Monthly Archives: October 2015

Chinese jokes

At college, my chinese room-mate wanted to make a surprise birthday dinner for his girlfriend.

….. But someone let the cat out of the bag.


Then there was the fellow who broke into the Fortune Cookie Factory with a hammer and broke virtually all the fortune cookies — as many as he could find — in an act of wonton destruction.


And finally,


I don’t believe racial jokes are evil, but suppose it all comes down on your idea of good humor. Comedy always involves odd people, or people doing things differently. The difference doesn’t have to be insulting, just different, and all good jokes provide some new insight.

Robert E. Buxbaum, October 29, 2015. Every now and again I post jokes– and then I analyze them to death (it’s funny because ….). Recent ones include an Italian Funeral joke, a fetish lawyer joke, and things on, engineers, dentists, piratessurrealism. Just click the “jokes” tab at right for the whole, unsightly assortment.

What happened to Jack Kelly of Newsies

As my daughters are fans of the Disney play and movie, “Newsies,” and as I’ve taken interest in the early 20th century, they’ve asked me to find out what happened to Jack Kelly, the main character of the play/movie. If you’ve never seen it, Newsies is a musical about the New York newsboy strike of 1899. According to the play/ movie, as soon as the strike ends (the newsboys win), the strike leader, “cowboy” Jack Kelly goes off with Theodore Roosevelt, presumably headed to Santa Fé, New Mexico to become a real cowboy. But a simple search did not reveal what actually happened to the real Jack Kelly; here’s what I found. Noosies NYT

Without looking, I told my daughters that, if Jack Kelly had gone to Santa Fé in 1899, he would have found something very interesting: a cowboy school for young men. As it happened one of Roosevelt’s rough riders from the battle of San Juan Hill, retired to Santa Fé and set up a cowboy school for boys in the mountains above the town. He built a very outdoorsy operation in an area called “Los Alamos”. It ran until 1942 when the location was taken over to become “Site Y” of the Manhattan Project. This is where J. Robert Oppenheimer and co designed and built the first Atom Bombs. That Jack would have gone there would make for a nice, tidy story, but the truth appears to have been more messy, and more interesting. Jack got involved with William Hearst and George M. Cohan, the Titanic, a famous murder, and eventually with the fall of Tammany Hall. Here’s a picture.

Jack Sullivan

Jack Sullivan, head Newsie. He isn’t ugly, but isn’t Christian Bale either.

First, there was an actual newsboy strike in 1899; it was about raising the price the newsboys paid per paper, but the problem was that the price had been raised earlier, for the Spanish-American War, and not decreased after the war ended. The newsboys did win, and there was a leader named Jack, but according to the papers, the name of the leader was “Jack Sullivan”, not Jack Kelly or Francis Sullivan. The New York Tribune, July 22, 1899, lists Jack Sullivan as the leader of the strike Arbitration Committee and a leader of “the first group of newsboys to declare and demand their rights.” There are other leaders too: Louis “Kid Blink” Baletti, and David “Dave/ Yaller” Simmons. “Kid Blink” (he wore an eye patch and appears in the movie) got an award from the newsboys for making the best speech. I’ll guess that the Dave “the mouth” character is based on David “Yaller” Simmons, but it is not clear that he had any close relationship with Sullivan.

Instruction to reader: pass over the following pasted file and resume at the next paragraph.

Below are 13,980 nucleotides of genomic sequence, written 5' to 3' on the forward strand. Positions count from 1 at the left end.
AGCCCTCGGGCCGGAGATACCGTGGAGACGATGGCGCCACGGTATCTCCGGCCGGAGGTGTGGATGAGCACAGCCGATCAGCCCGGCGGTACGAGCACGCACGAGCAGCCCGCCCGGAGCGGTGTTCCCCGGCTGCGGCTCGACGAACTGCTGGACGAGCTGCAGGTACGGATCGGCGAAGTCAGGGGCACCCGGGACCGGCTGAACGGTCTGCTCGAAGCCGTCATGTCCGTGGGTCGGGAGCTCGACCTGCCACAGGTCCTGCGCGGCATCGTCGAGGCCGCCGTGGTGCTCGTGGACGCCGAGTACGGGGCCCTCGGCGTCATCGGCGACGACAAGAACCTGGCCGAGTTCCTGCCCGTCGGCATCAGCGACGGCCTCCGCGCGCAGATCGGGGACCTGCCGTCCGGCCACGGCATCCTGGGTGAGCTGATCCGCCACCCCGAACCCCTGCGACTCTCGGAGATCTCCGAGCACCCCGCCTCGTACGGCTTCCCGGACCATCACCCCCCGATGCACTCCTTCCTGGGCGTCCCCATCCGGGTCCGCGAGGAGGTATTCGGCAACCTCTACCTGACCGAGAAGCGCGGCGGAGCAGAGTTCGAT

As for the movie showing Jack leaving with T. Roosevelt. it might have suited Roosevelt, but the real Jack appears to have stayed in New York, and appears to have taken a job as a bodyguard for William Randolph Hearst, one of the newspaper moguls who’d raised his rates and precipitated the strike. But it doesn’t end there. In 1904, Jack Sullivan, “the Boss Noosie” has gotten a charter for a Newsies Club to be set-up on 4th street in lower New York (the Bowery). A New York Times article (at left) includes an interview with Jack that fans should find pleasing, if only for his grammar. He uses the word, “papes” instead of papers or newspapers. I suspect this is a put-on affect for benefit of Times-readers, but who knows? It is sometimes the height of wisdom to appear stupid.

By 1909, Jack has lost control of his newsboy’s club. He appears to have used the club to teach boxing (how crude) and on at least one occasion used club assets to post bail for women accused of “loitering,” a jail-able offense in corrupt, Tammany-era New York. The club closed 2 years later. And then Jack gets married (November 27, 1910), and it appears that Jack’s real name was not Sullivan at all, but Reich. He marries Sarah Siegel at the Ohav Tzedek synagogue as “Jacob Reich”. The name Jacob Reich appears on his marriage license, on his death certificate, and on various court records, though he still appears as Jack Sullivan in other activities. Jack/ Jacob appears to have chosen the Irish-sounding name “Sullivan” as an homage to the leader of the Tammany (Democratic) machine, “Big Tim” Sullivan, shown in the photo below.